I was constantly trying to mask how little of the information I was actually understanding. When it came to group work, I would busy myself with the big blown up bubble letters on the group posters so I didn’t have to come up with any of the actual substance for our presentations.
God forbid anyone knew how clueless I felt or thought I failed to help my group out in any way. I worked twice as hard trying to manage my image and not let on how stupid I felt.
I lashed out at my parents, but really I was frustrated with myself.
I got frustrated that my parents were frustrated. I felt angry and defensive about my missing assignments. I felt misunderstood and at the same time I didn’t understand myself.
My parents appeared to act like it should be easy for me to stay organized or to do my homework. They didn’t understand how hard it was for me and because they were incapable of understanding how I was actually feeling, I was angry and resented them.
I felt guilty all the time.
I constantly felt like I was letting my parents, teachers and myself down. I could see the disappointment on their faces as they told me I wasn’t living up to my potential.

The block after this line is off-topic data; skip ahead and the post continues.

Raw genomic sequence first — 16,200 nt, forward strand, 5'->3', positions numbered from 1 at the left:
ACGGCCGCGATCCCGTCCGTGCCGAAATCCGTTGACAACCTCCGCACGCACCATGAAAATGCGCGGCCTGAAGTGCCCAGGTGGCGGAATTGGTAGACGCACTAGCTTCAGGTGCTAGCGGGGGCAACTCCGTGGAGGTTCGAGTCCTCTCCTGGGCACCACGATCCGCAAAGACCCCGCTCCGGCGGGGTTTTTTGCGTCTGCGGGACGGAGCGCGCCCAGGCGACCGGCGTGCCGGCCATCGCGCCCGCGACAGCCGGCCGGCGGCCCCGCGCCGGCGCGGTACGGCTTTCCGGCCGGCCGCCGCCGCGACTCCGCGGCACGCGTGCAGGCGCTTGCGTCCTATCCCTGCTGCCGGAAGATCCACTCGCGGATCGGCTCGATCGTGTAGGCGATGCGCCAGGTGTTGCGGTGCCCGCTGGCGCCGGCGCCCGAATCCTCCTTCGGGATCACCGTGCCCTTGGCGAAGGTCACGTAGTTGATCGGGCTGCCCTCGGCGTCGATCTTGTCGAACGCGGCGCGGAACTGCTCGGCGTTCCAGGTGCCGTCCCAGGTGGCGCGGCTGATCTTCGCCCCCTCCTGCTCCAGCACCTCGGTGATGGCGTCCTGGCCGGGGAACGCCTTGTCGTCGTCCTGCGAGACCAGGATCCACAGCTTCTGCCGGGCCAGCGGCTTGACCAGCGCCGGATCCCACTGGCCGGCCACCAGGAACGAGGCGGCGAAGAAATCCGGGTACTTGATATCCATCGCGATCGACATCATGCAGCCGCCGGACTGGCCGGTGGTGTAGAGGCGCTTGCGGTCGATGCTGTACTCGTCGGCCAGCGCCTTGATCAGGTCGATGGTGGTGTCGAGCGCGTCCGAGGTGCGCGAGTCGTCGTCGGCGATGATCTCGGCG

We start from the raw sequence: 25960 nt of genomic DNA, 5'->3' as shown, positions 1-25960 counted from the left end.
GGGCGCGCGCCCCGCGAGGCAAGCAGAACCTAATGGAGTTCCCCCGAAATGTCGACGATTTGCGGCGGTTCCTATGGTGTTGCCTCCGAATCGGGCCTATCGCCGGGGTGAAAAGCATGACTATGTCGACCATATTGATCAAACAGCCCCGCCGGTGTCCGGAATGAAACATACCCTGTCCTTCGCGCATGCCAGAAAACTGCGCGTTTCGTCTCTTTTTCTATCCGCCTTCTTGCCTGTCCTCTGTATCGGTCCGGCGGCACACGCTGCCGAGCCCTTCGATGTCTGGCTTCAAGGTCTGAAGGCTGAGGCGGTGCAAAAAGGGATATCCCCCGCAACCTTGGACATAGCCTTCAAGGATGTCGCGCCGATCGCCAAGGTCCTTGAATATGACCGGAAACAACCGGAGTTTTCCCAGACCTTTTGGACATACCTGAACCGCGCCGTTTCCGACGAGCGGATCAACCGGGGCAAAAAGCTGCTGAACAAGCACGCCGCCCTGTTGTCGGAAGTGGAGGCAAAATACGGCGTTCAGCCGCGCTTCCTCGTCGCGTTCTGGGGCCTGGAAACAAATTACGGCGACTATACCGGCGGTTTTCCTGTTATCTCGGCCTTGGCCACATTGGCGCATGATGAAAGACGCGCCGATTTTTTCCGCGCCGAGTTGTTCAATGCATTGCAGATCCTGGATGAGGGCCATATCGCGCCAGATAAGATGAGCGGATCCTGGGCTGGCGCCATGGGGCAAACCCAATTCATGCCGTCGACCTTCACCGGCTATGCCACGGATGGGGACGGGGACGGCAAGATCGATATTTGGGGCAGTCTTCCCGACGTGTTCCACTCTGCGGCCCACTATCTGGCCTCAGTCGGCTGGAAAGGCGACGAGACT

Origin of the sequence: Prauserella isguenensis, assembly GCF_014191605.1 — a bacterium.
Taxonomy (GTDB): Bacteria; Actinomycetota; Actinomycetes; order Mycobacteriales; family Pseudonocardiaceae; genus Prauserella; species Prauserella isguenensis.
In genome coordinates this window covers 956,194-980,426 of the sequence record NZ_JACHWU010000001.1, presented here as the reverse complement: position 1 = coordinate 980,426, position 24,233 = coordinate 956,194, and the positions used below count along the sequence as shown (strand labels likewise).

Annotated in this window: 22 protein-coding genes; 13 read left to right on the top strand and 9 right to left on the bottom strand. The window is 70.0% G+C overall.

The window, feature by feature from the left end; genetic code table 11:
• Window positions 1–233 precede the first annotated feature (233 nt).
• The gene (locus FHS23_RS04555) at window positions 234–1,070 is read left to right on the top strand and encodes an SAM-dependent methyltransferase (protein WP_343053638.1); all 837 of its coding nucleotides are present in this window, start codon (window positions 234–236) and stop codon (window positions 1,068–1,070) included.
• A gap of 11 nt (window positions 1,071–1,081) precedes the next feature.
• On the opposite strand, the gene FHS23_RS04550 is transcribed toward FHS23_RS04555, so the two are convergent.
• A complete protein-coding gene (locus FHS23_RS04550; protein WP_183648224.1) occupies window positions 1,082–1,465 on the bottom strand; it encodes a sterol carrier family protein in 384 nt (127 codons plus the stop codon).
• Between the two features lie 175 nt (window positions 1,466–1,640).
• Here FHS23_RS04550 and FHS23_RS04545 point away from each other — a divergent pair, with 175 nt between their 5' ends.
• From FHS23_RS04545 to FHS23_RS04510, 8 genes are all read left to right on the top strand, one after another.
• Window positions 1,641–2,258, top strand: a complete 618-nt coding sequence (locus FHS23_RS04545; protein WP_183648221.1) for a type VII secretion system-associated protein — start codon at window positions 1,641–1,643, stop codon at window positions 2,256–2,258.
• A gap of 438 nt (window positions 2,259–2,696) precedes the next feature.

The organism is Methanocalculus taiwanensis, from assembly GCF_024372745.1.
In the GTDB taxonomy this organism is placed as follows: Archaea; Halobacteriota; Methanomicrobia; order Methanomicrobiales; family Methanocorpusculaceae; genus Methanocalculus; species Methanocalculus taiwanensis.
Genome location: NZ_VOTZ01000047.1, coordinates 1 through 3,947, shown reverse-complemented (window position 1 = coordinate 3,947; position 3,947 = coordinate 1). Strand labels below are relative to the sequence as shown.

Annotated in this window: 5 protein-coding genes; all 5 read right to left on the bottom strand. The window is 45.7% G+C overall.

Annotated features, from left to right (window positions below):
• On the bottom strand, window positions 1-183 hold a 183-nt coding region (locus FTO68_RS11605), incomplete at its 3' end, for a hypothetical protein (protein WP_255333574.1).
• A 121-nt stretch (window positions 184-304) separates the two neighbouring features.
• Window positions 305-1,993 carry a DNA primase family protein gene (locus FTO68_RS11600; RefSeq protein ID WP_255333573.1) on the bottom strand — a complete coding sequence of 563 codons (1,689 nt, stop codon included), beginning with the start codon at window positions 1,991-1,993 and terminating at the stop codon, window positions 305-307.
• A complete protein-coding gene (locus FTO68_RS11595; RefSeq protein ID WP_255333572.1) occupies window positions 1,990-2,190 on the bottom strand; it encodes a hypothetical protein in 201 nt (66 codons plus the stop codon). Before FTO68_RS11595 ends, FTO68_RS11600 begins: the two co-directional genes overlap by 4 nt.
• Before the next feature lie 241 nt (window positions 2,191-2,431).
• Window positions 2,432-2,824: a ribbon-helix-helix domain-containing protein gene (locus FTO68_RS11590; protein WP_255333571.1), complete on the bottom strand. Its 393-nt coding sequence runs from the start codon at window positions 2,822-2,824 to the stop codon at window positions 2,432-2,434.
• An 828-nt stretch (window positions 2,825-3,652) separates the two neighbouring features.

I wasn’t trying to make them mad. I was so busy trying to cover up all the things I wasn’t doing or was doing wrong that I’d often lie, feel guilty and make things worse.
I really did want them to be proud of me and I wanted to be proud of myself.
I struggled to put into words what was happening in my head.
Try as my parents might to support me, it was hard for me to put into words what was going on with me or why I refused to complete my homework. I didn’t want to fail, so somehow it felt better not to try.
It wasn’t until college that I got on the right medication. As a result, I was finally able to make sense of what was going on with me all these years and explain it to my parents.
Part Two: Solutions
I know I got into “the feels” of what having ADHD was like for me, and hopefully it wasn’t too distressing, because there are solutions. It does get better, even if it feels like it never, ever will.